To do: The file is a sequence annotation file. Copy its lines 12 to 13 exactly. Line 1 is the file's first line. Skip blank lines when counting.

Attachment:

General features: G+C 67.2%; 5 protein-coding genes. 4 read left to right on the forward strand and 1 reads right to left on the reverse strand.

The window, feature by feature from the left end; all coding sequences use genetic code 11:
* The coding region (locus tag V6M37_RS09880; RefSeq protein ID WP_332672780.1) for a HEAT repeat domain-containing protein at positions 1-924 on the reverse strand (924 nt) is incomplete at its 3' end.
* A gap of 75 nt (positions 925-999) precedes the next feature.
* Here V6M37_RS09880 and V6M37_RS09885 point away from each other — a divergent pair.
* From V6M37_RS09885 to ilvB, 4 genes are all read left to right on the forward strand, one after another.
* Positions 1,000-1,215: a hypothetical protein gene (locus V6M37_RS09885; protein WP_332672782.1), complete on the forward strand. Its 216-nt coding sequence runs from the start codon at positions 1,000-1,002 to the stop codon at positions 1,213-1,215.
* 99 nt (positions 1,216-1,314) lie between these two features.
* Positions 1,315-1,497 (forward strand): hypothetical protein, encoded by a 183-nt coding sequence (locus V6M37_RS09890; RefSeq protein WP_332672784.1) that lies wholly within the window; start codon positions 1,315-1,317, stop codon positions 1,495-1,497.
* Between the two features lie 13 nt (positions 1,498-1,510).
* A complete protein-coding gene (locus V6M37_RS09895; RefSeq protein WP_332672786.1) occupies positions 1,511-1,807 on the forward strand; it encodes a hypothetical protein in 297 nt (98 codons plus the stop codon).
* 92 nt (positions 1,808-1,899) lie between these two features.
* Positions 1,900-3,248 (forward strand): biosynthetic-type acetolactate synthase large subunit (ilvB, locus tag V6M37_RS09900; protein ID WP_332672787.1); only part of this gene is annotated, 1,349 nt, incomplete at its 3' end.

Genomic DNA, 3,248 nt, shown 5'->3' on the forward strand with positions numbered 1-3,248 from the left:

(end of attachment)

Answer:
* 92 nt (positions 1,808-1,899) lie between these two features.
* Positions 1,900-3,248 (forward strand): biosynthetic-type acetolactate synthase large subunit (ilvB, locus tag V6M37_RS09900; protein ID WP_332672787.1); only part of this gene is annotated, 1,349 nt, incomplete at its 3' end.